Let’s say you’ve got a satellite with which you want to transmit video programming. And let’s say that, in addition to providing subscribers with live television programming, you want to provide your subscribers with relatively rapid access to a large library of pre-recorded video content. Your satellite doesn’t have enough bandwidth to stream each video to each customer in real time, so you’ve got to figure out a way to get the videos to as many customers as possible as quickly as possible. How would you do that?
Well, since we stipulated that you don’t have enough bandwidth to stream everyone’s videos to them in real time, the receiving devices will need some local storage so they can store the files until the user is ready to view them. You’ll want to transmit more popular items more frequently in order to minimize how long the user will have to wait until his desired program is transmitted. And you’ll want a mechanism for customers to communicate back to the satellite to request transmission of content that’s not on the regular rotation. Less-popular content can be beamed overnight, when the demand on the satellite is less.
And surprise, the preceding paragraph describes patent #5,404,505, which was granted to the Finisar Corporation back in 1995.
It seems to me that if you’ve got a satellite and you want to use it for “on demand” style programming, the elements of this patent are pretty obvious to people with no technical background whatsoever. Actually implementing such a system is, of course, difficult, but it’s not difficult to come up with the general strategy this patent describes.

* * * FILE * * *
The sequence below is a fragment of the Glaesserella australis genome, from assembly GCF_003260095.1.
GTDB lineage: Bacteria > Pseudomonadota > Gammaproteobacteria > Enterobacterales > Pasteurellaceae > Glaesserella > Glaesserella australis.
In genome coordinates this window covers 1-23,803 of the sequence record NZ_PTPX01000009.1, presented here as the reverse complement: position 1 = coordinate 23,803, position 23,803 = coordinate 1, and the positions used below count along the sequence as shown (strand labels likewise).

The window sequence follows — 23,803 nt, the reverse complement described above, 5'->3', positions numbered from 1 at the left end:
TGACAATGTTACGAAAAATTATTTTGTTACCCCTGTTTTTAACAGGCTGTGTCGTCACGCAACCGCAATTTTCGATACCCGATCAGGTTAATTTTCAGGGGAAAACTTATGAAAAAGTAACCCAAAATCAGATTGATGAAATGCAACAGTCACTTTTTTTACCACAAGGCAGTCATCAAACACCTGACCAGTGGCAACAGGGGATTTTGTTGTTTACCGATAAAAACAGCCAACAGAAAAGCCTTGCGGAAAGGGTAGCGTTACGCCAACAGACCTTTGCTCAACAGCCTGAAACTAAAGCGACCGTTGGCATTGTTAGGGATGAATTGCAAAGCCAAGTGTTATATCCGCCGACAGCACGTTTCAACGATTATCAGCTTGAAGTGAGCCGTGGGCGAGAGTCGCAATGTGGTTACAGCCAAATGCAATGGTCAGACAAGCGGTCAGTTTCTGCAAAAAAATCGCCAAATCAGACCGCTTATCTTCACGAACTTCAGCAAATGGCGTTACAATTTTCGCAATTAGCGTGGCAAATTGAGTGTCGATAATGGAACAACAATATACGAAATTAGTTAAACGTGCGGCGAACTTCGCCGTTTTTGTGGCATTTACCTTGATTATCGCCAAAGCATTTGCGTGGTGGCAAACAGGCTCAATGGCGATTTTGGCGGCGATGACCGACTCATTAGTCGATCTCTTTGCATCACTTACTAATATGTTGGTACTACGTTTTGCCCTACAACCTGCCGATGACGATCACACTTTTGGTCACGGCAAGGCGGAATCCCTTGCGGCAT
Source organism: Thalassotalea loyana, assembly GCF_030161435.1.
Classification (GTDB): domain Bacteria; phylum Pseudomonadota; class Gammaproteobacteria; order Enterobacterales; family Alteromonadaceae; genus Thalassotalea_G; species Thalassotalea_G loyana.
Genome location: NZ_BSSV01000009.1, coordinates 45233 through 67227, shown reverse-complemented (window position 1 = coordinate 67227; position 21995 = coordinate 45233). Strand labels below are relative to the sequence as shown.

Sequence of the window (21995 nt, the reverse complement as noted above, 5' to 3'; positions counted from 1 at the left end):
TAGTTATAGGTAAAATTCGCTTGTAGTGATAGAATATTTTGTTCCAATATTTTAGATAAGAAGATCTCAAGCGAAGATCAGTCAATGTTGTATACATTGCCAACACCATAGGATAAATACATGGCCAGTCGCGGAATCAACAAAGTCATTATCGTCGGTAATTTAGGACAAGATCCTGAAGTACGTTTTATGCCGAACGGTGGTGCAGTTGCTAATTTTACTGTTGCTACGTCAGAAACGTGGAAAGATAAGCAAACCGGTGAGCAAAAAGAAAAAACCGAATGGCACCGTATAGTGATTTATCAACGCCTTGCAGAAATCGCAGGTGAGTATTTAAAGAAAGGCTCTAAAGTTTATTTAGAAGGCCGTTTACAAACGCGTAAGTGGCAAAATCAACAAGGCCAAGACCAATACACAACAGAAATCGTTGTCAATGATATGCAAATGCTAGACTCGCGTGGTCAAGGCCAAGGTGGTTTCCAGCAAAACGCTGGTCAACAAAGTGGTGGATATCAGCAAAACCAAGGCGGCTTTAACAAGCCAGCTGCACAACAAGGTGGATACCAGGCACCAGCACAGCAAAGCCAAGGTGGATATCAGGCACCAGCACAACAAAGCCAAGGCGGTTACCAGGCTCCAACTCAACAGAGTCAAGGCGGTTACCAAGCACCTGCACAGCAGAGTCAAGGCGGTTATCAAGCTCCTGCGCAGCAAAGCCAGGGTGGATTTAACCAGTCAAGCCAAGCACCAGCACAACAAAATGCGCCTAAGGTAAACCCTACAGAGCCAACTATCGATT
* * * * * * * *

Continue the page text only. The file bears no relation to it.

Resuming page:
Yet Finisar seems to believe that this patent entitles it, not just to a share of the revenue of satellite TV companies, but to decide who may use its “technology” at all.
What’s pernicious about patents like this is that precisely because they’re so obvious they tend to give companies control over not just a particular “invention,” but over entire industries. Finisar’s patent is so vague that any reasonable implementation of on-demand satellite video is likely to infringe it. By the same token, NTP’s “invention” of checking your email wirelessly effectively allows them to extort money from the entire wireless device market. If the obviousness standard were more strictly enforced, not only would fewer patents be granted, but the ones that did would be less likely to give companies arbitrary monopolies over large sectors of the economy.
Luckily, the judge injected a dose of sanity into the case and rejected Finisar’s request for an injunction, allowing DirectTV to continue to use the “technology” upon payment of judicially-determined royalties. Still, a better solution would have been for the Patent Office to reject this obvious patent in the first place.
You can see previous installments in the Software Patent of the Week series here.